The MGI is an instrument which was developed to assess postnatal quality of life. Using the MGI in cross-cultural research involves its application alongside other instruments (Symon 2012). Thus additional questions and/or questionnaires had to be designed. Time and resources can be saved by using questions from relevant published surveys. This approach allows for comparison of the findings with other studies (Boynton & Greenhalgh 2004). However, it is important to decide what information should be collected. Variations in constraining factors across nations such as spoken language, or laws and regulations which restrict aspect of survey practice must also be considered (Lynn 2003). Not to include cultural aspects into the questionnaires, however investigate them separately, is sometimes advisable – even in a cross cultural setting. To identify lack of clarity and inadequate questions, a pilot test should be conducted (Rattray & Jones 2007).
The “Postnatal care in Grampian” survey by Glazener and colleagues (1993) and the “National Survey of Women’s Experience of Maternity Care” reported by Redshaw and Heikkila (2010) offered useful validated additional questions. Several questions from the “Postnatal care in Grampian” survey corresponded to scales. One was the Postnatal Morbidity Index (PMI) which was developed by Glazener and colleagues (1993, 1995) and used for the validation of the original English version of the MGI. Three components were included in the PMI: maternal physical morbidity, infantile physical morbidity and a descriptive list of baby adjectives (Glazener et al. 1995, Glazener et al. 2005, Symon et al. 2003). The second, more general instrument was the Hospital Anxiety and Depression Scale (HADS). The HADS was developed by Zigmond and Snaith (1983) and is a self-assessment tool consisting of 14 items which can be subdivided into an anxiety and into a depression subscale. The HADS has been translated into several languages, including German (Zigmond & Snaith 1983, Hermann & Buss 1994).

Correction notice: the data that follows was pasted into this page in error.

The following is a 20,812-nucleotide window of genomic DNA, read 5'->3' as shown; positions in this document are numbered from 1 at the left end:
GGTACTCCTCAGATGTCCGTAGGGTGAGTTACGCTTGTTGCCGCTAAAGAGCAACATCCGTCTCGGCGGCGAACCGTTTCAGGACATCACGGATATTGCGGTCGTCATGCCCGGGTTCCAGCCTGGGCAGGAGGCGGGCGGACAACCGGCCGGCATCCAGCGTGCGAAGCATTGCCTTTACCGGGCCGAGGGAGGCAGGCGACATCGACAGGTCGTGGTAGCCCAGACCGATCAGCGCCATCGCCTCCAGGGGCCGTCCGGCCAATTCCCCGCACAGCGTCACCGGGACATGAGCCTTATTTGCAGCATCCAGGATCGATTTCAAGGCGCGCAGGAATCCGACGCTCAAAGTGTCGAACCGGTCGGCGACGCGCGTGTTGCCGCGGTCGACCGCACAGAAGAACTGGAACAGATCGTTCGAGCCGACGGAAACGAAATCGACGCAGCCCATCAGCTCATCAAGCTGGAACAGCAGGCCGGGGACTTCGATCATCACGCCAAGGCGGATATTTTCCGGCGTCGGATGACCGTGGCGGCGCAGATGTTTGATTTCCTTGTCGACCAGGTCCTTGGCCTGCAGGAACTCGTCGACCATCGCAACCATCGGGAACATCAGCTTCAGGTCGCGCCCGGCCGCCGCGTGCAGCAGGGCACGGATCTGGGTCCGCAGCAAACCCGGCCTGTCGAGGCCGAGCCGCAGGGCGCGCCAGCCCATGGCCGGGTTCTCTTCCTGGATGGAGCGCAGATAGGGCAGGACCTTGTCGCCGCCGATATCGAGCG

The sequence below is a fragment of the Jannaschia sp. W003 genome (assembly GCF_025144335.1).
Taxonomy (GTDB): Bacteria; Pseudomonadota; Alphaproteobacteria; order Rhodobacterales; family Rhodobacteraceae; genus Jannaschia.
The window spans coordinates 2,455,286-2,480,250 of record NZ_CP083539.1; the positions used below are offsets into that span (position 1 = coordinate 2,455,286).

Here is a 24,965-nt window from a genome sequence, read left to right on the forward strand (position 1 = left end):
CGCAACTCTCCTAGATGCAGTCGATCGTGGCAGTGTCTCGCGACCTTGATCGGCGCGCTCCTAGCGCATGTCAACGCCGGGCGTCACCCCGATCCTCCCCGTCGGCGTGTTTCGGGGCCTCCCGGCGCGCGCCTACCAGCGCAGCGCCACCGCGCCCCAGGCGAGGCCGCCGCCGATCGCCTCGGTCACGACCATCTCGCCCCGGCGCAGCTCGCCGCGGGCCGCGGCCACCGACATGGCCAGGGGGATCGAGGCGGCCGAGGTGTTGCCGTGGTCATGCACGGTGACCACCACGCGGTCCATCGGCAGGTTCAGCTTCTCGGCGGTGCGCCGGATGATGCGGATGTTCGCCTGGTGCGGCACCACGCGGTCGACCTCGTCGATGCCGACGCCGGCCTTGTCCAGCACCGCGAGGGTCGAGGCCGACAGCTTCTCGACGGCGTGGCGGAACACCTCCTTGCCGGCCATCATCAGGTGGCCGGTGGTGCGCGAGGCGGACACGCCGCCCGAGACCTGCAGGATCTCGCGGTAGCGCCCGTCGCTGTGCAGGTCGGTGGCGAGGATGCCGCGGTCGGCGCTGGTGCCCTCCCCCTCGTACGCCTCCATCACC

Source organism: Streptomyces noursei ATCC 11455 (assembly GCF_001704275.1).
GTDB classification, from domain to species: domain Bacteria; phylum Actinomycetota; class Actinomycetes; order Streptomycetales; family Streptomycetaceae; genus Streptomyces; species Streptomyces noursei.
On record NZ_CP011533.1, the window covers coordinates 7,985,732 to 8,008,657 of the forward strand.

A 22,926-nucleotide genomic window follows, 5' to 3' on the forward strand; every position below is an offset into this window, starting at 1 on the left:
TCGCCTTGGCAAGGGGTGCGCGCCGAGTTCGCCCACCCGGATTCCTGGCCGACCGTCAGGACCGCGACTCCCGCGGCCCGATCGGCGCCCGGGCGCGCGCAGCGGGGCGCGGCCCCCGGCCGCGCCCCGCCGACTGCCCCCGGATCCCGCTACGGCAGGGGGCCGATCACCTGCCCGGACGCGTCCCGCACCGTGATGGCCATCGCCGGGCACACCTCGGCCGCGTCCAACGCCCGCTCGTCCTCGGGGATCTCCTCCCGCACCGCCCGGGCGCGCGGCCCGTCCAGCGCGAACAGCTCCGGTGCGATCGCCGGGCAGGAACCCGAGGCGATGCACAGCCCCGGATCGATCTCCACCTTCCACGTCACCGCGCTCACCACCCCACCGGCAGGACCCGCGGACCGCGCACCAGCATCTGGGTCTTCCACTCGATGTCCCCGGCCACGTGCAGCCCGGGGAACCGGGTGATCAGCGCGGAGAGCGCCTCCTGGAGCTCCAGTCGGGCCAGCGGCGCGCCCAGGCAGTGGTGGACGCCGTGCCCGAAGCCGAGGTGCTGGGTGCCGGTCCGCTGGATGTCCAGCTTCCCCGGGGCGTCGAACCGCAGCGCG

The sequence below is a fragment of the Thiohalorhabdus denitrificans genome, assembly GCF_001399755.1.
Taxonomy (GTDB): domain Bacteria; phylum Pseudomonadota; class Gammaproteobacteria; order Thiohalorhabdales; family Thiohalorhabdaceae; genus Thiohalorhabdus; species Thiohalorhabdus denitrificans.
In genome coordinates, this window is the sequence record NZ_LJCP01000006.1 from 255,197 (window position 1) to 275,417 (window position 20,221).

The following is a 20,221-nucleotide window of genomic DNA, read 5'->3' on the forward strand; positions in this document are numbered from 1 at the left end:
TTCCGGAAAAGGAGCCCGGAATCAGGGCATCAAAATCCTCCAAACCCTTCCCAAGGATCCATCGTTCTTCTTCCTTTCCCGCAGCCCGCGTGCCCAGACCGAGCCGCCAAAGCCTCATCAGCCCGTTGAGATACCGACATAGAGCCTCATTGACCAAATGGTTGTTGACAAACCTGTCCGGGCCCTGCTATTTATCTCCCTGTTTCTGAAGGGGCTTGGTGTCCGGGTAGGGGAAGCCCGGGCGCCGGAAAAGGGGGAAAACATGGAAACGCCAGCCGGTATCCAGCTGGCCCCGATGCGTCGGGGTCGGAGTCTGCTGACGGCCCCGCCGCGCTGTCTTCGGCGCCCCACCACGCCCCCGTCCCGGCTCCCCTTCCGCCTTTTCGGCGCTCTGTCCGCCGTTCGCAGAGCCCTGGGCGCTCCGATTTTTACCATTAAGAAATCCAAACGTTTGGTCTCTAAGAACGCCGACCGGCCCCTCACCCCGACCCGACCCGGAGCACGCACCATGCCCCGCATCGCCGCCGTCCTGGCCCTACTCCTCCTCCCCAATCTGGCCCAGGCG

The above extract is part of the report titled "STSM on designing and translating questionnaires: The student’s perspective and lessons learnt" by Susanne Grylka-Baeschlin, Edwin van Teijlingen, Mechthild M. Gross
Susanne Grylka-Baeschlin, BSc, MSc, Midwife, Midwifery Research and Education Unit, Hannover Medical School
Edwin van Teijlingen, PhD, Professor, School of Health and Social Care, Bournemouth University
Mechthild M. Gross, RM, RN, BSc, MSc, PD Dr., Midwifery Research and Education Unit, Hannover Medical School